Field Mob: 'We Aint Comedians'

Field Mob’s Smoke says people have mistaken their country mannerisms for comedy – an erroneous assumption.

“We ain’t no f***in’ comedians. They like to put us in that comedian [category], because we country [and] it’s taken a major toll on our career,” the Albany, Georgia native told “Like we were proud to be country [and] people know this in the back of their heads like they know Chris [Ludacris is] that n***a in the back of their heads.”

Nevertheless, Smoke said the group's style, which debuted commercially in 2000, has been hijacked by some of their peers, who were not specifically named.

“I know I got kids [imitators] out there,” he said laughing. “We started that country s**t in ’99 before n***s came out with their country grammar albums. We were screaming country before it was cool. They see us and it’s so massive, but they don’t want to see it.”

Although the group released a pair of acclaimed albums, 613: From Ashy to Classy (2000) and From Tha Roota To Tha Toota (2002), the crossover success somehow eluded them.

Smoke said the group intends to change that with their upcoming set, Light Poles and Pine Trees.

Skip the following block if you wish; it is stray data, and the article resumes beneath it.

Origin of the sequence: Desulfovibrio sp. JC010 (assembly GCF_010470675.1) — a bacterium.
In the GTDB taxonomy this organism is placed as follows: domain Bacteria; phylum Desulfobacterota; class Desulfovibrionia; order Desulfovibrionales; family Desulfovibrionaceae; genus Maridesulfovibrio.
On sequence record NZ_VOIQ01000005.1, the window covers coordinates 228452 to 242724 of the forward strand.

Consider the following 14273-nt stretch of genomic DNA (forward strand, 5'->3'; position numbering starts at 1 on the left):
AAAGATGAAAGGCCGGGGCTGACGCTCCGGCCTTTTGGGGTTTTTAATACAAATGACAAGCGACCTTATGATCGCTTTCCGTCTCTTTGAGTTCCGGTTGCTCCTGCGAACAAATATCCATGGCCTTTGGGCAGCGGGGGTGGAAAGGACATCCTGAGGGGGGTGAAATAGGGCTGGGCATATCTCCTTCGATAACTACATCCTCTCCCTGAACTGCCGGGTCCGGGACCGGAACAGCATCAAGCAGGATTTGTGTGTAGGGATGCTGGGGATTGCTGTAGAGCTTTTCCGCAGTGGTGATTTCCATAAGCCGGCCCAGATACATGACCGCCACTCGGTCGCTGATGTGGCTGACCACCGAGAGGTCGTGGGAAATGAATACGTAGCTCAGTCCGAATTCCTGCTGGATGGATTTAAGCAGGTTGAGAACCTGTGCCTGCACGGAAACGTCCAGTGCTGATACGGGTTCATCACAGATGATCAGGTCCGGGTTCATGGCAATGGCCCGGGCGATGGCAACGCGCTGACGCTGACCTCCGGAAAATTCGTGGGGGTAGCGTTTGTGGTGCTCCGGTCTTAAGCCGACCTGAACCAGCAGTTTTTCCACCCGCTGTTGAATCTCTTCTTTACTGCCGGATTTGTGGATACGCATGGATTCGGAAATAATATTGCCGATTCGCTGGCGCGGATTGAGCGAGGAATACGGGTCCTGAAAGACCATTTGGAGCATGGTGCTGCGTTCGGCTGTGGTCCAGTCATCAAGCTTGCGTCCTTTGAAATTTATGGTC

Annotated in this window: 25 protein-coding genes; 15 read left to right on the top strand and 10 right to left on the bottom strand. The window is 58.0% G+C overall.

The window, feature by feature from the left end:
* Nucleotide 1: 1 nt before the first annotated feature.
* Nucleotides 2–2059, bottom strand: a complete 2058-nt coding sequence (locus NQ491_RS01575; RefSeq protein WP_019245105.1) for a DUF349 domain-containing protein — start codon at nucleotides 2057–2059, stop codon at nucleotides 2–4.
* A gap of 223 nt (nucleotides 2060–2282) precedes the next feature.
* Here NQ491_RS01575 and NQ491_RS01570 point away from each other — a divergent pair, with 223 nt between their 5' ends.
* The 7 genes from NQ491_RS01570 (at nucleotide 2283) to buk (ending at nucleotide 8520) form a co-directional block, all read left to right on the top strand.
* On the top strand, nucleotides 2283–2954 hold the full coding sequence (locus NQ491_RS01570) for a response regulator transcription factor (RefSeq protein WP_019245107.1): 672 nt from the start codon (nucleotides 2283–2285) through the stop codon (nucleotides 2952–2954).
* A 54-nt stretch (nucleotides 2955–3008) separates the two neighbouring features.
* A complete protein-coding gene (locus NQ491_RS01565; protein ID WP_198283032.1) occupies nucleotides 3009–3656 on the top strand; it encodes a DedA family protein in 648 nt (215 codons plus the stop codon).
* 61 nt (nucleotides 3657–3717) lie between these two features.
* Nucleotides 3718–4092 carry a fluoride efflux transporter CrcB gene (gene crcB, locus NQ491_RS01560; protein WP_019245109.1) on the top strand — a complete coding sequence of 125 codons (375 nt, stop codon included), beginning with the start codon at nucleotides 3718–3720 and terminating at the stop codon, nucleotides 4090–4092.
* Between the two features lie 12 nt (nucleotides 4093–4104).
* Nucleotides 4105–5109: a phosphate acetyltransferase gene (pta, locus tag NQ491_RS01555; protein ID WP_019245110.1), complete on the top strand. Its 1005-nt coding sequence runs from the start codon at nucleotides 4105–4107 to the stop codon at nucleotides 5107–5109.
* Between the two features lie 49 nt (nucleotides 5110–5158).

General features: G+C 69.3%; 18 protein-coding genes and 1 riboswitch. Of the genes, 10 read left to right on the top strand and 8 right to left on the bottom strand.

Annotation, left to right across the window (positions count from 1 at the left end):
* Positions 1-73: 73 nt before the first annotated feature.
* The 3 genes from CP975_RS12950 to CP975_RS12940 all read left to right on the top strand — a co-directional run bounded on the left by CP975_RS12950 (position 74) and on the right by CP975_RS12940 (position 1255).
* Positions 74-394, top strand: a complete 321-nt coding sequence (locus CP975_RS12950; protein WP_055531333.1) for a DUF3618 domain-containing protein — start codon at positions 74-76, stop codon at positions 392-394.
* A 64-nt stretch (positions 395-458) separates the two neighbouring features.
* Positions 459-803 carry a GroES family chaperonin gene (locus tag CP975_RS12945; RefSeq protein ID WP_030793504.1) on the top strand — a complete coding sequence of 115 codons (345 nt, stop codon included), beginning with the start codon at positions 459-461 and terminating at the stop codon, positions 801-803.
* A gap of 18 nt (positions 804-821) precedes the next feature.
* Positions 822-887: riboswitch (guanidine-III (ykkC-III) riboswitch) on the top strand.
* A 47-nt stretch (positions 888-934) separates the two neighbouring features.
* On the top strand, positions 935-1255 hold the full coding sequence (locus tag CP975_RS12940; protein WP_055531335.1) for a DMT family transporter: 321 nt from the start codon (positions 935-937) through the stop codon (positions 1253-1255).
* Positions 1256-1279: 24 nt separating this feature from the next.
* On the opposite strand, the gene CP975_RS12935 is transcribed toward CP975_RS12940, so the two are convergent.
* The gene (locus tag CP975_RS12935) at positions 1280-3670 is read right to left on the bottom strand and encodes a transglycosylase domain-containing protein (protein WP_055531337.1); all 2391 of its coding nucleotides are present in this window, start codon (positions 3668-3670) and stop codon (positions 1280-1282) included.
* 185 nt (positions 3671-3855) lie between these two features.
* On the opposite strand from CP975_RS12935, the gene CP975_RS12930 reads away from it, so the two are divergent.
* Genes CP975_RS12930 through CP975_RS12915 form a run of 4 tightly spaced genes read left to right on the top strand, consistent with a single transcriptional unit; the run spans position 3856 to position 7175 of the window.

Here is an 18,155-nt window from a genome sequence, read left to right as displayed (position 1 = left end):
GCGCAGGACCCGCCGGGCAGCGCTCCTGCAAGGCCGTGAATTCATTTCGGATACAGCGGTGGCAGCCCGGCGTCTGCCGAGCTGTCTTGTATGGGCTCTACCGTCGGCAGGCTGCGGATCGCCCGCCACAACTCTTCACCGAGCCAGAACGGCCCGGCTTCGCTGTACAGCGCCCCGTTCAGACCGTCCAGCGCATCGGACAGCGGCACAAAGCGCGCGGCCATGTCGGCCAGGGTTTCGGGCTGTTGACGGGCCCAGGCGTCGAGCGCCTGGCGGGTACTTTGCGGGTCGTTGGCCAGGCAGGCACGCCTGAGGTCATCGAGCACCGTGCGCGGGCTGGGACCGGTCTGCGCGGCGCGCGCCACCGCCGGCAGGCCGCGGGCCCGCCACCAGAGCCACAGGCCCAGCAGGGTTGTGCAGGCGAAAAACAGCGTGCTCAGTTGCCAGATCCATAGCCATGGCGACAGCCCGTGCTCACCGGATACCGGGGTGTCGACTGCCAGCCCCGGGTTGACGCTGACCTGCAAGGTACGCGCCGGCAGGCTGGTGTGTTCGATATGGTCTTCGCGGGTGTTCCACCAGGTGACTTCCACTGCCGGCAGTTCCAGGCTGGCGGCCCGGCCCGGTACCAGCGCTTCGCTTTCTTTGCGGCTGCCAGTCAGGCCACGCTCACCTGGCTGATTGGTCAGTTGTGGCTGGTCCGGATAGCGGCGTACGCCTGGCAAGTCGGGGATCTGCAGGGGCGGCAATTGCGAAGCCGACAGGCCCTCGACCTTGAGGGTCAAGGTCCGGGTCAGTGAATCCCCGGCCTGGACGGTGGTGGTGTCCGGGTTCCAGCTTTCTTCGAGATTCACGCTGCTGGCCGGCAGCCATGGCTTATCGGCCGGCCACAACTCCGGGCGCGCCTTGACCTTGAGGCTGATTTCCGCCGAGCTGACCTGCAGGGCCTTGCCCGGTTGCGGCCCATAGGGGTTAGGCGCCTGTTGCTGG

Smoke said location has also hindered their success as the Atlanta musical explosion somehow escaped him and partner Shawn Jay.

“If you look at Ray Charles, Ray Charles is from Albany, Georgia – they ain’t even put it on TV. Why? Because Albany ain’t as metropolitan as Atlanta, New York or L.A.

"He’s not from a very popular place,” he continued. “So they do it the same way in this rap s**t. 'Oh, they ain’t from…[Atlanta].'”

Both of their previous albums came out under MCA Records, but Smoke would only state that the situation was a “terrible deal.”

Under Disturbing Tha Peace/Geffen Records, Smoke said they would even market themselves slightly differently to accentuate their personas.

“Yeah, dark-skinned n***as are in. Them light-skinned n***as tried to come back, but I’m going to promote my black ass,” he said. “Other than rapping, we got banging personalities.”

More seriously, Smoke explained that the group has high stakes with the expected November 29 release of Light Poles and Pine Trees.

“We trying to reestablish ourselves with our fans. We not trying to disappoint them,” he expounded. “We gotta come with a great album and the album is great. For the new people, we trying to make a great first impression.”

The group has already released their single, "Friday Night," and their third album features a high-powered supporting cast that includes Ciara, Bun B, Bobby Valentino, Jazze Pha, Bone Crusher and others.